Bucking the Trend: Gallagher’s Groovy Growing

Megan Gallagher is part of a small cadre of young farmers bucking demographic trends.

photos by laura petrilla


From spring to autumn, food-minded Pittsburghers gather at Megan Gallagher’s be.wild.er Farm table at the Bloomfield Saturday Market. They fill their baskets with goods from neatly arranged stacks of peak-season produce, dazzling flowers and hard-to-find crops such as okra.

Most farmers in the United States are men, and they are getting old. Gallagher, 28, wasn’t planning on joining the small cadre of young farmers bucking that trend.

According to data from the USDA Census of Agriculture, the average age of a farmer in 1987 was 52, in 2012 it was 58.3. And while there is a slight uptick in young farmers, those between 25 and 34, they still represent only 5 percent of the farmers in the United States. There’s been a decrease in women who are principal operators of a farm, too — just 14 percent of farms have a woman as the primary operator, a 6 percentage point downtick since 2007.

When she first listed her major at Chatham University, it was in art history. Farming — or growing anything — wasn’t part of her vocabulary. “I wasn’t a person who grew up with a backyard garden. Mine was very much suburban, ‘ye old lawn’ type childhood,” she says.

Hands-on experience in an organic gardening class changed the paradigm. “Watching my work turn into something that was tangible, that was something that was nourishing and I could enjoy, was exciting for me,” she says.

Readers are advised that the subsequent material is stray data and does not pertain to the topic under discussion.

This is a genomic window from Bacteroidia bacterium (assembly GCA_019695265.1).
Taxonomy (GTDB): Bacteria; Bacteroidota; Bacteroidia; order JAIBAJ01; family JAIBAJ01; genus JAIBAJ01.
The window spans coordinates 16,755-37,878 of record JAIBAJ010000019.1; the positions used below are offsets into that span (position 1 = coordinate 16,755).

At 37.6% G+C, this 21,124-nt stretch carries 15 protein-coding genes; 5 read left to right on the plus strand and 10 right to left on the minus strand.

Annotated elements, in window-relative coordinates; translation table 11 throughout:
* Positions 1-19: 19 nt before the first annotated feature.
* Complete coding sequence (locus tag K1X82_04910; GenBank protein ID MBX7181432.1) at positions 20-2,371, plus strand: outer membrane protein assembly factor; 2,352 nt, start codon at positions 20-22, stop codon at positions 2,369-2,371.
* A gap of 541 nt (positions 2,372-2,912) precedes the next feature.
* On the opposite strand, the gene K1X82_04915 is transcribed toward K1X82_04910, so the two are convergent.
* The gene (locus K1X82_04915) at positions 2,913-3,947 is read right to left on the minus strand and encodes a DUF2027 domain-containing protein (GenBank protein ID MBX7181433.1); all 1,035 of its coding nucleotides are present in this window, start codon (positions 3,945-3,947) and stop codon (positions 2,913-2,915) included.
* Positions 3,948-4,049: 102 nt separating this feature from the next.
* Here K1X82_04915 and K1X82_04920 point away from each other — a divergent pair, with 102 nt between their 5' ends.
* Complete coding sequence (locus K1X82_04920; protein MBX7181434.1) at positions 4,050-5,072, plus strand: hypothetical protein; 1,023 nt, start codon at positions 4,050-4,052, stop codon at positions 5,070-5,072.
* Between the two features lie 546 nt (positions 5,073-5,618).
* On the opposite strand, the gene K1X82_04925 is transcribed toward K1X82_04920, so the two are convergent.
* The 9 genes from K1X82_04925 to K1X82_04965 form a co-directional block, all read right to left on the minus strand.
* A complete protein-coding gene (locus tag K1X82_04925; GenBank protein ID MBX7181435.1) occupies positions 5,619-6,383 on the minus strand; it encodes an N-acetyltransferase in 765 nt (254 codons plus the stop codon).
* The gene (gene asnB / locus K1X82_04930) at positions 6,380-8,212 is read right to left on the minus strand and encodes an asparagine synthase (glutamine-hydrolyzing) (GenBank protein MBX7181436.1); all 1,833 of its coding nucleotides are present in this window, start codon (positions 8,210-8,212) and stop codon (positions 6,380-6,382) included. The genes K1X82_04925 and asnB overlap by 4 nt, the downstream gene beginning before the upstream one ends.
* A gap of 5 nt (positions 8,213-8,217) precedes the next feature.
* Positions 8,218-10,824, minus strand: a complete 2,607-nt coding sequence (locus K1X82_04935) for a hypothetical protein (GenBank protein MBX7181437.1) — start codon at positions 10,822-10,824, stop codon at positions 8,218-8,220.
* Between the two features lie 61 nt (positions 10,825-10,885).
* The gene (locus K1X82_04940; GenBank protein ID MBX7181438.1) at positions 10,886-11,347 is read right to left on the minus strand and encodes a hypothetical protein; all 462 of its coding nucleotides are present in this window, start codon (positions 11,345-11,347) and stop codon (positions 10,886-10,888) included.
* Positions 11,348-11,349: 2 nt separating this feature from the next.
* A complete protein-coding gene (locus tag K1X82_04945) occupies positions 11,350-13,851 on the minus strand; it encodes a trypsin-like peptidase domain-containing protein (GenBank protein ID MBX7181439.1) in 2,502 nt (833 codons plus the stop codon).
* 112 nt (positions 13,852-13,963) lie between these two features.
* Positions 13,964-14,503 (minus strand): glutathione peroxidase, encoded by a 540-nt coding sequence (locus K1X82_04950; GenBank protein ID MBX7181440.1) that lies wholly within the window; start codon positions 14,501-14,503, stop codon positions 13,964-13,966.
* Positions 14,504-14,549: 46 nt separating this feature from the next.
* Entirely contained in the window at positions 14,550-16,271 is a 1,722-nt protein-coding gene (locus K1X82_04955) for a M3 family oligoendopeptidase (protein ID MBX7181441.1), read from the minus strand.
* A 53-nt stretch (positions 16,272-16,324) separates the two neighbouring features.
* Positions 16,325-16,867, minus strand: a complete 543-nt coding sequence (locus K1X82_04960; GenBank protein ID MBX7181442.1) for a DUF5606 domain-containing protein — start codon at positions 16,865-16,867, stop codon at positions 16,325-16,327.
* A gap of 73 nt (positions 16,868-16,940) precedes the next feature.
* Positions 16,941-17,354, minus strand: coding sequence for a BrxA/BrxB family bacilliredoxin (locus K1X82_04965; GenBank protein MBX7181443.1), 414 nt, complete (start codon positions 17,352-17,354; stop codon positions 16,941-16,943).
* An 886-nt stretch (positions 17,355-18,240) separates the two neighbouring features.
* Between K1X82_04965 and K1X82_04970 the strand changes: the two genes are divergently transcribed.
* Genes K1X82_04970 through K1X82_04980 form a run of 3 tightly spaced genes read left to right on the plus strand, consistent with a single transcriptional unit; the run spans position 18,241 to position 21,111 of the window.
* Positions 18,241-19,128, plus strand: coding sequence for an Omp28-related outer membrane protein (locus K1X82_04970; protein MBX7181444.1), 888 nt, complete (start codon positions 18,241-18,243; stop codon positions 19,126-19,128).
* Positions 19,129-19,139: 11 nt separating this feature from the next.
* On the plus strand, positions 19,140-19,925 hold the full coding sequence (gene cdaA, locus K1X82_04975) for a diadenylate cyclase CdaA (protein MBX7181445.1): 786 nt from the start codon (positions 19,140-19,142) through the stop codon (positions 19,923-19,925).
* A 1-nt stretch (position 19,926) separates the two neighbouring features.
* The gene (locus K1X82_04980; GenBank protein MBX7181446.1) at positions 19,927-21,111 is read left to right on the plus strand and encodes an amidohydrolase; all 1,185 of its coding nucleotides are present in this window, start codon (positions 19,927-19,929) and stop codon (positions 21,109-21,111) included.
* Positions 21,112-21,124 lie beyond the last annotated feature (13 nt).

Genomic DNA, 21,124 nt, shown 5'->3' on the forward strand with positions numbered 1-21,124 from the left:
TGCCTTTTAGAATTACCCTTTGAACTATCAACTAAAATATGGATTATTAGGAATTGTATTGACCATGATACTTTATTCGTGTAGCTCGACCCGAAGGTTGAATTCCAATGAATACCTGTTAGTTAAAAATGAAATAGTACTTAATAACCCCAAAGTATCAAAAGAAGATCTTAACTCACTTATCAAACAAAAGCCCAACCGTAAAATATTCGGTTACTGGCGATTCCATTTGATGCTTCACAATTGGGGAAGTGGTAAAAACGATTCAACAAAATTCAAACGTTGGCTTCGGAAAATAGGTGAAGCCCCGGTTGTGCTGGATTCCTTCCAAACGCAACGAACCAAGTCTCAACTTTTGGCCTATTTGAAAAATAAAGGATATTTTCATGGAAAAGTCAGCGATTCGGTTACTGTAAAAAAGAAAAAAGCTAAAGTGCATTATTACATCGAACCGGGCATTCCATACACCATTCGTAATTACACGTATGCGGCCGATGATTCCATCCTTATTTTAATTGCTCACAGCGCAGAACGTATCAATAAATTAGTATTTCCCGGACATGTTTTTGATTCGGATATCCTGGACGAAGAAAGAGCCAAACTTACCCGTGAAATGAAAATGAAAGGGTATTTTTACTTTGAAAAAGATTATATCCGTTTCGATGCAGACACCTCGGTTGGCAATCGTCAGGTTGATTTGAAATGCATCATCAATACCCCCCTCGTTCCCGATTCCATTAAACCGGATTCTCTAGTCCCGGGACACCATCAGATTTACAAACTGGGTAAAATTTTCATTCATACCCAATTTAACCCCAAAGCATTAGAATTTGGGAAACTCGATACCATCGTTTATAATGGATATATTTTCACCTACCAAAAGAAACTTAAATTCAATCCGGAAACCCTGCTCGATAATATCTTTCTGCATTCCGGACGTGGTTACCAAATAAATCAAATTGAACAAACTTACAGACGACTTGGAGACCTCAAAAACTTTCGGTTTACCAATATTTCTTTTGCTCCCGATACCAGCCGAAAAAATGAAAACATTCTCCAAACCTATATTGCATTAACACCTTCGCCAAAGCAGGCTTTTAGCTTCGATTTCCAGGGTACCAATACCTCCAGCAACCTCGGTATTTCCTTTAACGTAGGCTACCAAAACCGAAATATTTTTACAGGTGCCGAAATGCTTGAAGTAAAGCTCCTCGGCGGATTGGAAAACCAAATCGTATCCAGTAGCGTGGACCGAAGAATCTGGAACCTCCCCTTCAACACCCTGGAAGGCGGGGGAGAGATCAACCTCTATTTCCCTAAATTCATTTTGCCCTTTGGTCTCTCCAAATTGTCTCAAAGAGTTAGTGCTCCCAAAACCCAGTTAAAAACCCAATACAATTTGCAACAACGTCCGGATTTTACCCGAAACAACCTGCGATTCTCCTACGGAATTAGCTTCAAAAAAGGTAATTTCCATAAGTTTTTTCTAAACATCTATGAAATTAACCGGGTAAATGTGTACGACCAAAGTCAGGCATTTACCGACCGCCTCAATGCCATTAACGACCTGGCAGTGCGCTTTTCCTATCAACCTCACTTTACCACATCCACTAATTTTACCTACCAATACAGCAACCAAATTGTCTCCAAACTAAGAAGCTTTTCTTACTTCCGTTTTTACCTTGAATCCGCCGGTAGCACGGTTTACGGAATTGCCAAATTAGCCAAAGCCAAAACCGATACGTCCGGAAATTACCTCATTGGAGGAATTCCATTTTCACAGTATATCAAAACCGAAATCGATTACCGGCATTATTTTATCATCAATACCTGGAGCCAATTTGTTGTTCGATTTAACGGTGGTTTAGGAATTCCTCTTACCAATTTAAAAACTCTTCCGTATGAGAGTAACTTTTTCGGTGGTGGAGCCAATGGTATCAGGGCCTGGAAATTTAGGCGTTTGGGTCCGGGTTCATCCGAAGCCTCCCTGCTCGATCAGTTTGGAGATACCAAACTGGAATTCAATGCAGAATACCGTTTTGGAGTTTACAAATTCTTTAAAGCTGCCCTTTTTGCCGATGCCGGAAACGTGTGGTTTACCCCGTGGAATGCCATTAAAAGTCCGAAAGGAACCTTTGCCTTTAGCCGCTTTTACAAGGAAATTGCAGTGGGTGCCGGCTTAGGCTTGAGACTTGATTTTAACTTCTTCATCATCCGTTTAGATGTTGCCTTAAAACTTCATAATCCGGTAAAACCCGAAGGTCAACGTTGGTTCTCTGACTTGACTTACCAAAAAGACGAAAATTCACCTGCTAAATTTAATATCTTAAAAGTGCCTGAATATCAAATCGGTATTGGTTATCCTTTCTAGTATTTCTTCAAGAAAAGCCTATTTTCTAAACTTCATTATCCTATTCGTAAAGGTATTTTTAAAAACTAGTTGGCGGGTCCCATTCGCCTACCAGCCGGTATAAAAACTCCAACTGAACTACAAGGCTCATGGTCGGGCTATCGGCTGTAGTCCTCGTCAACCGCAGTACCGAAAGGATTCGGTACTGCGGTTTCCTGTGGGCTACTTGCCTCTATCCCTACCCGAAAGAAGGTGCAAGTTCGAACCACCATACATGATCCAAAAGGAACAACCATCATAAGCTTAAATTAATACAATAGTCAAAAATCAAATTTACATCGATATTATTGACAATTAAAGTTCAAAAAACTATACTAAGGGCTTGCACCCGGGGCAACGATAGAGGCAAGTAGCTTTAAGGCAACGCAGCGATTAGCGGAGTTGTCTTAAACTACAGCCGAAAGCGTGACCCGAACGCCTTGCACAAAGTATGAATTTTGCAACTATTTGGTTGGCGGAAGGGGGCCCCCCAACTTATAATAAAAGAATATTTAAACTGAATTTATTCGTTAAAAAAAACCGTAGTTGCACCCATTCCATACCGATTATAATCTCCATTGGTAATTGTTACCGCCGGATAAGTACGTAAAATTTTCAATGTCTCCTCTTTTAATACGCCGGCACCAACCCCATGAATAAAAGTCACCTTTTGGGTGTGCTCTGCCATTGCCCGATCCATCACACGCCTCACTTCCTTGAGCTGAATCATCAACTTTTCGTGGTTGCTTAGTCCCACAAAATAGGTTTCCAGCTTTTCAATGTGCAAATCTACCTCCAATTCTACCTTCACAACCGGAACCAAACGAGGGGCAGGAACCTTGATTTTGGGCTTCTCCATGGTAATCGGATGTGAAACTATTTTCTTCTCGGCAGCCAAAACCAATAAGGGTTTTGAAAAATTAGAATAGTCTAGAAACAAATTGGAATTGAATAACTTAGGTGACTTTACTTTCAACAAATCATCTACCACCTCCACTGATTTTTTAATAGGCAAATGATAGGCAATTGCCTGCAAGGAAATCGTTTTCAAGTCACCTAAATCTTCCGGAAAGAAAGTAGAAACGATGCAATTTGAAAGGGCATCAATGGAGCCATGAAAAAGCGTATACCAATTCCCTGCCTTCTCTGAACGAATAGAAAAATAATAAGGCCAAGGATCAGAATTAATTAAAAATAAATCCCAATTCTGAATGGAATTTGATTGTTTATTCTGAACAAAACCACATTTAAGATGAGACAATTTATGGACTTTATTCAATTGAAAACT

Suddenly, environmental science, plant physiology and biology were more relevant than the surrealists and the mods. Gallagher ruminated on a plant-based laboratory career, but an internship on a production farm convinced her that she’d rather be out in the field. Her first paid farm job was with Edible Earth Farm in Tionesta. She says that her next gig, working with farmer Nick Lubecki at Butter Hill Farm in Allison Park, inspired her to find a plot of her own. “Seeing that someone in a similar situation to me — limited resources, renting land, living off-farm — was able to not only make it work but make it a fun and fulfilling project to be a part of, affirmed that I could do it too,” she says.

In 2016, Gallagher broke ground on be.wild.er Farm on land rented from Greg and Jennifer Boulos, owners of the progressive Blackberry Meadows Farm in Natrona Heights. Gallagher farms on 1 acre, which is small enough, she says, to work by hand.

Her limited acreage means she and her small team of farmshare volunteers have to plan a precise rotation of vegetables and cover crops to maximize yield. That produce lands at a select group of restaurants such as The Vandal, Station and brunoise, as well as at her Saturday market stand. There, she says, “I get a nice mix of customers who are willing to experiment. Maybe they’re looking for spinach, but they’ll take my recipe suggestion for tatsoi.”

Gallagher says that young farmers, particularly those who don’t come from farming families, face barriers to entry that begin with access to land and capital but also include seemingly mundane issues such as how to form a business plan and file taxes. Much like wrangling row covers blown over a hillside or dealing with tomato hornworms on a scorching summer afternoon, though, overcoming those challenges is rewarding.

“I like to be able to look over the field and see that work I’ve done and the progress that I’ve made,” she says. “Seeing the small steps makes me see the bigger picture when it’s hard.”

Categories: Eat + Drink Features